Elizabeth Cogswell Baskin

Middle-aged Millennials: Recruiting and retaining an experienced generation


Many Millennials are now more than a decade into their careers. Although the bookend birth years of the generation vary depending on the researcher and/or media outlet, 1980 to 1994 is the block we use at Tribe to define the Millennial generation. That means the first Millennials are turning 38 this year.

They’re no longer those fresh college grads hoping to get a foot in the door.  They’ve done stuff. They know things. They’ve maybe even learned how to manage others. They’re valuable employees, not just for their potential but for their experience.

They’re not kids anymore, and they’re not kidding around about what they have to offer. So what does your company have to offer them?

This is a good time to reexamine your employer brand and your employee value proposition. Since Millennial employees, especially those in the technology field, have plenty of job options, it’s worth investing time and money into making your company more competitive in the talent market.

What’s good for Millennials is often good for other generations too. For instance, Millennials value flexibility in terms of when and where they work. So do many Gen X and Boomer employees, whether they’re dealing with growing kids or aging parents or just the desire for work to accommodate the demands of their personal lives.

However, the most important element of the EVP for Millennials is the work they’re getting to do. Sure, they expect work-life balance and constant feedback and an ethical organization. As they begin having kids, they value solid benefits and competitive salaries even more than when they were younger. And they’re happy to have any extra perks, from a great coffee bar to mobile dental care that show s up on-site. But they care more about the work they’re doing and why.

The employer brand helps communicate that EVP, and that communication begins with recruitment. How are you building that brand with potential job candidates? What are you sharing about what it’s like to work for your company? Should they expect to be challenged with opportunities to grow their careers? Given the responsibility to run some projects of their own? Will they able to collaborate with other talented people? Will they work they do be recognized for contributing to the overall success of the company? And is the vision of this company something that makes them excited to get to work every day?

In terms of retention, it’s helpful to tell the stories of employees’ and their individual efforts. For instance, you might do a regular feature on your intranet or in your internal magazine or newsletter that interviews employees who are highly engaged in their work and excited about how it contributes to the company goals and vision. Or you can tell those stories through video or podcasts. Giving those concrete examples of real people thriving in their jobs is one of the best ways you can promote your employer brand.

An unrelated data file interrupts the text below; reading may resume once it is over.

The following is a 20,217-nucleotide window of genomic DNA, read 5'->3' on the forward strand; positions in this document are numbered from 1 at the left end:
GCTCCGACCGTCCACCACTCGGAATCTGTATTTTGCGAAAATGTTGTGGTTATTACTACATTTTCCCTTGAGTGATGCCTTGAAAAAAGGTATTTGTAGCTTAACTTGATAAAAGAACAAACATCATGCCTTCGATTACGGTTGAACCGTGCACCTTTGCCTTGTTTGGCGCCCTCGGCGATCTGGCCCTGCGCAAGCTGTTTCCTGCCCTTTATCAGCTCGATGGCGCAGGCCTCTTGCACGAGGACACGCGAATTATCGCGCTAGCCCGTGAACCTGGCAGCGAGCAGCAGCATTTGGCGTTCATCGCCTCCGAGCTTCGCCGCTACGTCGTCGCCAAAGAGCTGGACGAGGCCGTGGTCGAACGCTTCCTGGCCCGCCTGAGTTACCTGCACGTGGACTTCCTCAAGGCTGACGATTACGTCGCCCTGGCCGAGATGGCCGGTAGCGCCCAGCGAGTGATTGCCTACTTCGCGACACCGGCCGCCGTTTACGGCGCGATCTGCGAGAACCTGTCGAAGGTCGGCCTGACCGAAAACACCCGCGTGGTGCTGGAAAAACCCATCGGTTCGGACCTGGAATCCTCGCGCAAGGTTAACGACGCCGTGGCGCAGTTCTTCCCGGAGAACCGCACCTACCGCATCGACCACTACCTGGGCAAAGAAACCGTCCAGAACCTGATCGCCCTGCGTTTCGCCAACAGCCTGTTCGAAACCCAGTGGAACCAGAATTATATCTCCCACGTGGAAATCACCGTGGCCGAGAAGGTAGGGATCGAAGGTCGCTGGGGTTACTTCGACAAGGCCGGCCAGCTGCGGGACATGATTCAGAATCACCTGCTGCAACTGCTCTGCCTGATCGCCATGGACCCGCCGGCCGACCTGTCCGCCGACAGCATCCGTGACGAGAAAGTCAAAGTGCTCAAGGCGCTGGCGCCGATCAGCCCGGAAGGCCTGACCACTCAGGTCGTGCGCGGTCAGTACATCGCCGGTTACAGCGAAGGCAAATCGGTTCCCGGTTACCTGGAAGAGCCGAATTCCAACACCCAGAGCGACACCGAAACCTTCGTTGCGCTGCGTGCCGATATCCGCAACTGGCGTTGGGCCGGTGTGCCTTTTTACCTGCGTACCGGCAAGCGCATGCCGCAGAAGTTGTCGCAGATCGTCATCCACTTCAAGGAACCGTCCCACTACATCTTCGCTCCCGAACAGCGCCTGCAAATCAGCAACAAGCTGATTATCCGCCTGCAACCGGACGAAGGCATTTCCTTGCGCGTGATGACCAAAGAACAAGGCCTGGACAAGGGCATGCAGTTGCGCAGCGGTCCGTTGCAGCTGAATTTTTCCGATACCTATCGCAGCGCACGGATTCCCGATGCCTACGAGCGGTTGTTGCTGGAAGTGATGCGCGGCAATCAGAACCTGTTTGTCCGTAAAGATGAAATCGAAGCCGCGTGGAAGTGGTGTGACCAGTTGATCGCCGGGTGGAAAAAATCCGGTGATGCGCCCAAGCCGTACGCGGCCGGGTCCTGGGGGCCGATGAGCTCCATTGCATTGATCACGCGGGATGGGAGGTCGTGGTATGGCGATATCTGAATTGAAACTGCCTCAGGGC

Interested in defining your employer brand or EVP? Tribe can help.

Elizabeth Cogswell Baskin

Flexibility Trumps Foosball: Employees Want Control Over Their Workdays

papiroIn companies working aggressively to recruit and retain employees (think Silicon Valley), you’ll find workplaces with a long list of perks. A break room fridge stocked with energy drinks is nothing without on-site chair massage, professional housecleaning services, and an employee concierge to pick up dry cleaning, groceries and run errands.

Yet the perk employees value most, according to McKinsey research and other studies, is flexibility in when and where they work, says Fast Company.

“A new study by career site FairyGodBoss shows that, after compensation, flexible hours trump every other factor when women are deciding on a job offer, regardless of their age or whether they have children. A recent study by McKinsey & Company finds that millennials of both genders are more likely to accept a job offer from a company that offers flexible work schedules.

“Yet what drives most company’s recruitment efforts is demonstrating that it’s a ‘cool’ or ‘fun’ place to work. Instead of investing in ways to innovate flexibility, many companies are still spending money on foosball tables, onsite yoga, and free food. ‘Flexibility will become the norm for employers who want to win the war on talent,’ says Joanna Barsh, director emerita for McKinsey & Company and author of Centered Leadership.